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Ahoy, Chesil!
Posted by: Hugh Clary (---.phoenix-01rh15rt-az.dial-access.att.net)
Date: October 08, 2003 05:44PM


You have access to the OED, right? Can you do me a favor and look up "marrowsky"? Supposed to be like a spoonerism, but perhaps an earlier invention/person. The pronunciation, if available, and if only the first letters of one word and the next are transposed (such as Cugh Hlary), or if it can have other transpositions (such as clue hairy or Cinderella and her sisty uglers).

Much obliged.


Re: Ahoy, Chesil!
Posted by: Linda (---.cache.pol.co.uk)
Date: October 08, 2003 07:10PM

Marrowsky. (mărαu•ski) 1863. [f. proper name.] A deformed language in which the initial consonants of contiguous words are transposed.

Sorry I'm not Chesil, but I suppose anybody's OED will do. I may not have found quite the correct characters for the phonetics but it does look like the dictionary.

Why do you want it anyway?


Re: Ahoy, Chesil!
Posted by: Tigermonkey (---.in-addr.btopenworld.com)
Date: October 08, 2003 07:30PM

I'm not Chesil either, but here's my tuppence-worth:

Chambers': A spoonerism. v.i. to utter a spoonerism. [Said to be from the name of a Polish count.]


Re: Ahoy, Chesil!
Posted by: Marian-NYC (---.nyc1.dsl.speakeasy.net)
Date: October 09, 2003 12:05PM

I found a site that quotes FROM the OED:


marrowsky - 1863, from a proper name. "A deformed language in which the initial consonants of contiguous words are transposed." [O.E.D.]


So it seems that the word "marrowsky" is not itself a marrowsky word.


Re: Ahoy, Chesil!
Posted by: Hugh Clary (---.phoenix-01rh15rt-az.dial-access.att.net)
Date: October 09, 2003 12:47PM


Why do you want it anyway?

Well, I had a little self-referencing ditty in mind when I thought it might be MAR-oh-ski. Back to the drawing board now.


Re: Ahoy, Chesil!
Posted by: Hugh Clary (---.phoenix-01rh15rt-az.dial-access.att.net)
Date: October 09, 2003 02:03PM


Chambers': A spoonerism. v.i. to utter a spoonerism. [Said to be from the name of a Polish count.]

What's Chambers? A dictionary? Or does 'to chambers' mean to utter a sponerism? The good Rev. Spooner wuddunt a Polish count, in any case.


Re: Ahoy, Chesil!
Posted by: Linda (---.cache.pol.co.uk)
Date: October 09, 2003 02:47PM

Chambers The dictionary for crossworders in Britain, its range is slightly different from OED.


Re: Ahoy, Chesil!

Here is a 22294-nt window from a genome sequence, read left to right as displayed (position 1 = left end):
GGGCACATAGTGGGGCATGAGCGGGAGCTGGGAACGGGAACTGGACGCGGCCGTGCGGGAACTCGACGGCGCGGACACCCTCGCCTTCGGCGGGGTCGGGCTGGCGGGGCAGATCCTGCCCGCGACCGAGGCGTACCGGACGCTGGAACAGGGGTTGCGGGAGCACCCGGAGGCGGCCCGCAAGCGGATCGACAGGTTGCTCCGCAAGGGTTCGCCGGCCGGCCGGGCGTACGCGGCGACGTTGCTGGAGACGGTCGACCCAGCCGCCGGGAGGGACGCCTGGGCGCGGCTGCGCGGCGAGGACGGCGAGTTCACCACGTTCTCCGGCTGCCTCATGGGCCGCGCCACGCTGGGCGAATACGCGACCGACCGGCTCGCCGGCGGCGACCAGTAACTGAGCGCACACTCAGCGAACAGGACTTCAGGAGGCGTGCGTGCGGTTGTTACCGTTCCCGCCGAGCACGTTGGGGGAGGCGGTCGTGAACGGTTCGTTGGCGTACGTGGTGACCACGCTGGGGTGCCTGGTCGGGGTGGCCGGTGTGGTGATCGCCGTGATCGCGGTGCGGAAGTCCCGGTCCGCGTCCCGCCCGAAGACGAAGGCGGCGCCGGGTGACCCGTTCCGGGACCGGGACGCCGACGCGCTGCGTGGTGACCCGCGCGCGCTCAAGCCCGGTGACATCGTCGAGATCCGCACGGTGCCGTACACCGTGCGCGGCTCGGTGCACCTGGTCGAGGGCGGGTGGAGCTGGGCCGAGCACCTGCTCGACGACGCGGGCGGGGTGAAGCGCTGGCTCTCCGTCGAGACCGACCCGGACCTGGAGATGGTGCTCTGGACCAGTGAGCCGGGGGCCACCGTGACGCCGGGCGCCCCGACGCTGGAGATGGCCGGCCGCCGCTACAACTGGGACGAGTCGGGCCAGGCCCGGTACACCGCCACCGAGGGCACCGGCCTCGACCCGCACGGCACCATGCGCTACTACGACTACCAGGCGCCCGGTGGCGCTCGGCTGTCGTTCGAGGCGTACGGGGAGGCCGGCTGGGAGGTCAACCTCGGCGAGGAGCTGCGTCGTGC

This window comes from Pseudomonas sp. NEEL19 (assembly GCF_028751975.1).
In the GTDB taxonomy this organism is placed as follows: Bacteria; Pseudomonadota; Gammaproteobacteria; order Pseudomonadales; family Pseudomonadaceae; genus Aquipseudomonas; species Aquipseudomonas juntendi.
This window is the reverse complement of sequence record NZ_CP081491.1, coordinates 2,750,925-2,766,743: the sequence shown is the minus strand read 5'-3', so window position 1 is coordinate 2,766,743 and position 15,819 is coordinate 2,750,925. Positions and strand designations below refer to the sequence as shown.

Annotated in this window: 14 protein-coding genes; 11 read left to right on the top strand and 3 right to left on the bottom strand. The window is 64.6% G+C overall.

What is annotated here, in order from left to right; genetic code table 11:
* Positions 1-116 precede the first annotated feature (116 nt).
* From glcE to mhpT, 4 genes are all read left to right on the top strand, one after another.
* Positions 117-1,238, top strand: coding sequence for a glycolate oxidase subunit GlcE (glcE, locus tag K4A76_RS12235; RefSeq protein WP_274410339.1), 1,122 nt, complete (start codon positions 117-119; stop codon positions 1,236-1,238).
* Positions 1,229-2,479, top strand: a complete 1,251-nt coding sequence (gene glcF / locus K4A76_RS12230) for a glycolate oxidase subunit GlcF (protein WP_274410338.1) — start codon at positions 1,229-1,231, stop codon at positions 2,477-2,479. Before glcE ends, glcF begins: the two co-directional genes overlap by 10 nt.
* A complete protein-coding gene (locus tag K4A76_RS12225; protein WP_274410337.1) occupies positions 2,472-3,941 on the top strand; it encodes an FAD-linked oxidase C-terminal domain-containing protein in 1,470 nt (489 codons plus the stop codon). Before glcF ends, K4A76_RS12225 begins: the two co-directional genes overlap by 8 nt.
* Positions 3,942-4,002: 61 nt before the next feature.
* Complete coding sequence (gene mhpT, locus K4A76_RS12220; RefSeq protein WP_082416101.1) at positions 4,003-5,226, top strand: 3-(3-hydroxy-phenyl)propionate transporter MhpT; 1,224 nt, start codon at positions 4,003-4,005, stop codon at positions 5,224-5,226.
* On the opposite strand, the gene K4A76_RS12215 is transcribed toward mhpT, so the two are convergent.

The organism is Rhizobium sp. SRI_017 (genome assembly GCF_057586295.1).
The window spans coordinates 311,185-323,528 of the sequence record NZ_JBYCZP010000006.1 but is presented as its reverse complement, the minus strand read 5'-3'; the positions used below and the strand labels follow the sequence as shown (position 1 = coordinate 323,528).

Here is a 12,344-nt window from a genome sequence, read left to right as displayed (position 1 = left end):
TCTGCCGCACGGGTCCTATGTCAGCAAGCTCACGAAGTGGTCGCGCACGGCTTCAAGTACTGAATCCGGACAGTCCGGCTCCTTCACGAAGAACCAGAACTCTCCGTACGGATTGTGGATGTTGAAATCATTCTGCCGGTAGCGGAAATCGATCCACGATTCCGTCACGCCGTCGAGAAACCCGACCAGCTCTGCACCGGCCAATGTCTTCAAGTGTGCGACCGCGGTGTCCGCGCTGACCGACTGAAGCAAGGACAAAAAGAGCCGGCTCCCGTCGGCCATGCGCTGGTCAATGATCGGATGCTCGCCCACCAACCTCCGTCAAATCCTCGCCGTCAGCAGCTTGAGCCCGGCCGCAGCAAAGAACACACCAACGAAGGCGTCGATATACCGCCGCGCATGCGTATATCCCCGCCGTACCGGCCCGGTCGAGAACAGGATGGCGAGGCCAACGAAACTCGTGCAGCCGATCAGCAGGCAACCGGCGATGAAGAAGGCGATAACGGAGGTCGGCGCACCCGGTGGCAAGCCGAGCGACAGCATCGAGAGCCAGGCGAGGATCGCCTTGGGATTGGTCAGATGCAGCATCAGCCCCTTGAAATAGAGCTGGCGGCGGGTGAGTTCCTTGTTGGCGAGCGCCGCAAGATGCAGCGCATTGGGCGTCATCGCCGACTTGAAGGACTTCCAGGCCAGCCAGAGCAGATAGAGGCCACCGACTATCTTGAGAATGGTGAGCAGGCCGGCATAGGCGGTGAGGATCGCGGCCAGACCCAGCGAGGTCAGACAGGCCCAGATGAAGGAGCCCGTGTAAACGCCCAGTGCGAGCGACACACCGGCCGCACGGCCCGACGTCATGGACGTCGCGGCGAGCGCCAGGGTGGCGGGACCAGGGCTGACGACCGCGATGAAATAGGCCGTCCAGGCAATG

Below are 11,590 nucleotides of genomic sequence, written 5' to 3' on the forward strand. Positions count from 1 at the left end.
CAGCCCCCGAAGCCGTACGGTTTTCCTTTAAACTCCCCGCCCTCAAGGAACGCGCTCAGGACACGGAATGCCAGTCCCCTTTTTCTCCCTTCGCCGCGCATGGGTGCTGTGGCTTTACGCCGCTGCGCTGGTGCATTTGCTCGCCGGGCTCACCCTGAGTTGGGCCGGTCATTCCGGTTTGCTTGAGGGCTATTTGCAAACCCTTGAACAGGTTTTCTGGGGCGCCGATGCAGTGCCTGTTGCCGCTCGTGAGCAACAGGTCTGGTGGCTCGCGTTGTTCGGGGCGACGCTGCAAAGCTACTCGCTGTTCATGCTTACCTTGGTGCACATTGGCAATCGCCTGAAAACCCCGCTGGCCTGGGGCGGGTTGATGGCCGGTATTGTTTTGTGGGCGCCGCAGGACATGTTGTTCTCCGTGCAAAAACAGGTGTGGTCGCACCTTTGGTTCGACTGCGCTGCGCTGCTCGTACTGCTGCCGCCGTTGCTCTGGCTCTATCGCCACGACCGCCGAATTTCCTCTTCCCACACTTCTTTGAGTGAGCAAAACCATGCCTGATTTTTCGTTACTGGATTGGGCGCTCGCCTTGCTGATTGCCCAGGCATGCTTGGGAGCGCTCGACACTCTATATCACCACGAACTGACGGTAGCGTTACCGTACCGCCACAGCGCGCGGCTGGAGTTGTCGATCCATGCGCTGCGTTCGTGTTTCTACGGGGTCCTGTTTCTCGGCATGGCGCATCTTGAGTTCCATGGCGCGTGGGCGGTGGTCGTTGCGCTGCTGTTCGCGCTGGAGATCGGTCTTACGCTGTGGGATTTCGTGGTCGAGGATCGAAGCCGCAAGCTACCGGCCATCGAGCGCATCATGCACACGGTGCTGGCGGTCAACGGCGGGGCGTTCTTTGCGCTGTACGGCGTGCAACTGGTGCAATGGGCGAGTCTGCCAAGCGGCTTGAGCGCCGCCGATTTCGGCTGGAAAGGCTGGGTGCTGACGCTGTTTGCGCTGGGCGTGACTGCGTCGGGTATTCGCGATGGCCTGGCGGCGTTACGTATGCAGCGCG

Posted by: Chesil (---.client.attbi.com)
Date: October 12, 2003 02:35PM

Sorry, I have been travelling the last few weeks with limited access.

Marrowsky


a. A variety of slang, or a slip in speaking, characterized by transposition of initial letters, syllables, or parts of two words. Also marrowsky language.
1863 R. Nicholson Autobiogr. Fast Man xviii. 200 Fanny King, or as Bill Leach, in the interesting language called Marouski, termed her, Kanny Fing. 1883 G. A. Sala Living London 491 The vocabulary of Tim Bobbin, Josh Billings,+and the ‘Marowsky’ language.

b. An instance of this.
1923 in N. & Q. 27 Oct. 331/2 In my childhood+an old cousin used to entertain me with what we now call spoonerisms, but which she termed morowskis. 1962 V. Nabokov Pale Fire 185, I remember one perfect evening when my friend sparkled with quips, and marrowskies, and anecdotes.

Hence ma"rrowskyer, one who uses marrowsky language or makes marrowskies in his speech; ma"rrowskying vbl. n., the intentional or accidental transposition of initial letters, etc.
1860 Hotten Dict. Slang (ed. 2) 173 s.v. Medical Greek. At the London University they have a way of disguising English+which consists in transposing the initials of words.+ This disagreeable nonsense is often termed marrowskying. 1912 Brit. Med. Jrnl. 22 June 1443 It would be interesting if ‘marrowskyers'’ blunders could also be classified. Ibid., All actors live in dread of ‘marrowskying’, that curious transposition of syllables. 1922 O. Jespersen Lang. viii. 150 ‘Marrowskying’ or ‘Hospital Greek’ transfers the initial letters of words, as renty of plain.


Re: Ahoy, Chesil!
Posted by: Hugh Clary (---.denver-04rh16rt.co.dial-access.att.net)
Date: October 12, 2003 07:03PM


So Spooner (1844-1930), only 16 years old in 1860, nicked it from Marrowsky - cool, thanks!


Re: Ahoy, Chesil!
Posted by: Pam Adams (134.71.192.---)
Date: October 13, 2003 01:41PM

Hmmm. I can set Google for Klingon, Bork bork bork, Pig Latin, and the ever-popular Elmer Fudd. No Marrowsky, though.

pam


Re: Ahoy, Chesil!
Posted by: Hugh Clary (---.denver-01rh16rt.co.dial-access.att.net)
Date: October 13, 2003 04:15PM


Looks like Marrowsky's real name was 'something' else, but just what is still unclear. Seems a good topic for a college theses, if one could spend a few days at the Library of Congress.

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